Musings by Dick Flavin: I Miss a Good Flight

I MISS A GOOD FIGHT

Rhubarb. Donnybrook. Fracas. All are words that were once used regularly in written accounts of baseball games. They described arguments between umpires and players or managers that used to occur with some frequency during the course of a game. Those colorful terms and the disagreements they described have for the most part faded into obscurity, and in a way it's too bad.

Beginning in the 2014 season (Good Lord, is that all its been?) instant replay has been a fact of life in major league baseball although it was used on a limited basis for several years before that. And it's worked. There are still some wrinkles in the system but replays have proved to be a valuable tool in getting calls right.

But there have been trade-offs, and one of them is the old fashioned donnybrook. It's rare these days (or nights) that we see a manager and an umpire going toe to toe at one another. That's what made the argument between Red Sox manager John Farrell and umpire crew chief Bill Miller the other night so refreshing – and so much fun to witness.

They were literally nose-to- nose, faces red, spittle spewing from both their mouths. It was great, just like in the old days when prehistoric creatures like Billy Martin and Earl Weaver used to roam the baseball world preying on umpires and getting tossed out of games in the process. Not that the umpires were victims; after all, they won every argument. And some of them were pretty haughty about it.

The dispute the other night was not covered by the replay rule. Fernando Abad was on the mound in a game against the Angles when the batter, Kole Calhoun, stepped out of the box and the home plate umpire called time. As that was happening Miller, umpiring at third base, called a balk on Abad, allowing a runner on third base to score. Farrell came out of the dugout claiming time had been called before the balk was called, and you can't commit a balk or do anything else, for that matter, while time is out. It all began reasonably enough, but Miller eventually took the heat, gave Farrell an ultra-theatrical heave ho sign, and the fight was on. It was, to be honest, great television, something we've missed these past few years.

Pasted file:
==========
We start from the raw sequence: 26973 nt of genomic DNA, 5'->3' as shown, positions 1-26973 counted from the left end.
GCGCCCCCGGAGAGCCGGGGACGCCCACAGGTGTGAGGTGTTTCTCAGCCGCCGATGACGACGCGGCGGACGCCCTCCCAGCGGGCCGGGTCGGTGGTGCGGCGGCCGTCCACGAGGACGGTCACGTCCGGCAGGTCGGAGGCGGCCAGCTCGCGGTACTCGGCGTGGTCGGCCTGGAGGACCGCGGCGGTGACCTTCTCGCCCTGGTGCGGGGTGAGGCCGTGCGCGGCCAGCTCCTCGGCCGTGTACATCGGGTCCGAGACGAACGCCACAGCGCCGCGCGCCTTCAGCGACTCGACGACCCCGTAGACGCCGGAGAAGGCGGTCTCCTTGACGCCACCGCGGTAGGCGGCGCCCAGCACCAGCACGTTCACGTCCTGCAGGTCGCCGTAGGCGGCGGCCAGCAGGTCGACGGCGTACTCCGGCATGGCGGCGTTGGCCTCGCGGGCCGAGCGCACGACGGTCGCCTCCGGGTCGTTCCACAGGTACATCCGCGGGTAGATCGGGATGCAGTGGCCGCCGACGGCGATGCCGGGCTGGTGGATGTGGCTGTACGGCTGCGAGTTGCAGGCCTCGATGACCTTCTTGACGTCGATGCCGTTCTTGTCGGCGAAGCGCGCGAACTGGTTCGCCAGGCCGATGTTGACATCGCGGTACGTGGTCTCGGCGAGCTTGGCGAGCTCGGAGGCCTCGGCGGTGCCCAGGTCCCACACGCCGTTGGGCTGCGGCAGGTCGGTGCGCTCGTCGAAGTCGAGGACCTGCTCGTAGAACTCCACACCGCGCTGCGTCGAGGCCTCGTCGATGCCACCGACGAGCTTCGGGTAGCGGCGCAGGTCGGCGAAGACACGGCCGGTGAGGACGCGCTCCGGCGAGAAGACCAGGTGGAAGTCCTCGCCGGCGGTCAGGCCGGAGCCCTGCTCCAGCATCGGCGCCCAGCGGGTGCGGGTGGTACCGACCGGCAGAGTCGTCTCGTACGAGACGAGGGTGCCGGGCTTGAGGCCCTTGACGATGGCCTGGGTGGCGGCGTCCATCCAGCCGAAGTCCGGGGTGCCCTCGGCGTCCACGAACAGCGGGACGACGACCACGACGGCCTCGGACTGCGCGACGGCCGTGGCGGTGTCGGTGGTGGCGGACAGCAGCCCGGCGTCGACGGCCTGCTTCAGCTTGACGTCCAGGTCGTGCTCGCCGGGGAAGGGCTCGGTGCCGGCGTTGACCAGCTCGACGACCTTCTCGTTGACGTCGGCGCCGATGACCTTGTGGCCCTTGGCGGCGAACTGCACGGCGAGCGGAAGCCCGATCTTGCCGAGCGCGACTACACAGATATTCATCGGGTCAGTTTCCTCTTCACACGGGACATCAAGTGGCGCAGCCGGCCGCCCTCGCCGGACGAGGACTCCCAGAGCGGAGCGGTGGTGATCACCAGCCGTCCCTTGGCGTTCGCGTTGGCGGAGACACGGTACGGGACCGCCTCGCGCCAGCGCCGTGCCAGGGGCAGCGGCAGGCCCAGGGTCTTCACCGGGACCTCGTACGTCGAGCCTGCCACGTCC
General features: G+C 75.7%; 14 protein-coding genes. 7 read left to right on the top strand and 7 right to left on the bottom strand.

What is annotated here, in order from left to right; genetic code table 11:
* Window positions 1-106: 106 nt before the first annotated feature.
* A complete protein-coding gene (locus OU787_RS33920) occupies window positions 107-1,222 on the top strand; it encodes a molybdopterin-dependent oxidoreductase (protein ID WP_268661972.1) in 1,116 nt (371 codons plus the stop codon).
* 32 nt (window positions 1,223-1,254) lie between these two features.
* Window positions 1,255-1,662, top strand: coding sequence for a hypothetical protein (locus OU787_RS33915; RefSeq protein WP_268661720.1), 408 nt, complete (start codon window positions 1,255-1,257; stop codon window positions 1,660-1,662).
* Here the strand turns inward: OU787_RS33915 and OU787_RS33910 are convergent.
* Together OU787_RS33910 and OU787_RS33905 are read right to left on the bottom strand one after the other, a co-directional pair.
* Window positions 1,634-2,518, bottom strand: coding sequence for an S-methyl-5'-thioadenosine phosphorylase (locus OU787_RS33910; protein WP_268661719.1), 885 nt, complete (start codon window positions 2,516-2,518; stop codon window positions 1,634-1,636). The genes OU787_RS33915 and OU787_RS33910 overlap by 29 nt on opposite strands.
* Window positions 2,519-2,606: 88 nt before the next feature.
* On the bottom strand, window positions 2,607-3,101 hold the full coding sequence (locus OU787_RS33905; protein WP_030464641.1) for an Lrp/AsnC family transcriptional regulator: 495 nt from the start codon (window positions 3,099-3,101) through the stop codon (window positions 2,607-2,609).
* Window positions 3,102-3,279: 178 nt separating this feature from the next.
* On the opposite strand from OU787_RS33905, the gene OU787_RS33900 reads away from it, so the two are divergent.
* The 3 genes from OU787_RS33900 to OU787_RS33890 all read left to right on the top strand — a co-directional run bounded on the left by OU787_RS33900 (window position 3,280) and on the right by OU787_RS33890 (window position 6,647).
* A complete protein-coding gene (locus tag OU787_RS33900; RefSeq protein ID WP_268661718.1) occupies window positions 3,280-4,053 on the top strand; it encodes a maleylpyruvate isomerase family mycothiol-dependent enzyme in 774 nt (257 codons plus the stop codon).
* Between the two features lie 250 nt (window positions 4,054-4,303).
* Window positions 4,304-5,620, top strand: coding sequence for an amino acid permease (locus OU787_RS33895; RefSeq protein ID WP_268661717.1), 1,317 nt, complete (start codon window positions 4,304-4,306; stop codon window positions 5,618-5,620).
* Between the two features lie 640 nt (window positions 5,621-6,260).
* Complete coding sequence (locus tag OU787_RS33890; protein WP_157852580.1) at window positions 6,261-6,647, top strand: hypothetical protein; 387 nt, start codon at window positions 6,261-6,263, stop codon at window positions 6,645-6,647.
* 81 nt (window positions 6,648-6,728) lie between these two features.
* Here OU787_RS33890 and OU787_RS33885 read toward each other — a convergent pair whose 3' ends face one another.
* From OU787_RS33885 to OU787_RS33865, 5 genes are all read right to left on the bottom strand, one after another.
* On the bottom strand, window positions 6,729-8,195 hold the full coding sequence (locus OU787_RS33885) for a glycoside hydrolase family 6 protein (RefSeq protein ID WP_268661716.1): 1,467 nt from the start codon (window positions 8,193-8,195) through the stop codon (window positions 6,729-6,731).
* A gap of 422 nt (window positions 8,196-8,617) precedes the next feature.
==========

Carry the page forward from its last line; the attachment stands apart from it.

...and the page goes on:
The upshot of the whole thing was that Farrell was suspended for a game for making contact with Miller. After all, it's difficult not to touch the other person while exchanging bodily fluids – in this case, spit. He was not, however, fined. That's probably because he was right. The video replay clearly showed that the balk was called well after the home plate umpire signaled time out.

Let's face it, with the advent of instant replay some of the passion has been taken out of the game. The arm-waving, dirt-kicking histrionics are a thing of the past, like pay telephone booths. I suppose they still exist, but try to find one.

The other change is in the umpires' image. They have become almost human. If a manager questions a call he simply signals by making a gesture of putting on ear phones and a couple of umpires jog over to the third base line, put on actual earphones, and await a decision from on high. Once that decision is made everyone just shrugs and goes on with the game. There's nary a snarl or a cussword in the process. Nobody yells, "Kill the umpire!"

What ever happened to good old-fashioned umpire loathing?

THE UMPIRE

I bring you sad news, in fact, even dire.

Nobody loves a baseball umpire.

Such universal lack of affection

Has to lead to a sense of rejection.

Neither team trusts him, he makes their skin crawl,

One side will be mad whatever his call.

If it's against you, the bum is a crook.

And if you agree he's just a poor shnook.

He's a figure of scorn, someone we all shun.

But the poor devil is some mother's son.

So remember, before he screws up the next pitch,

That every umpire's a son of person who probably isn't too crazy about him herself.

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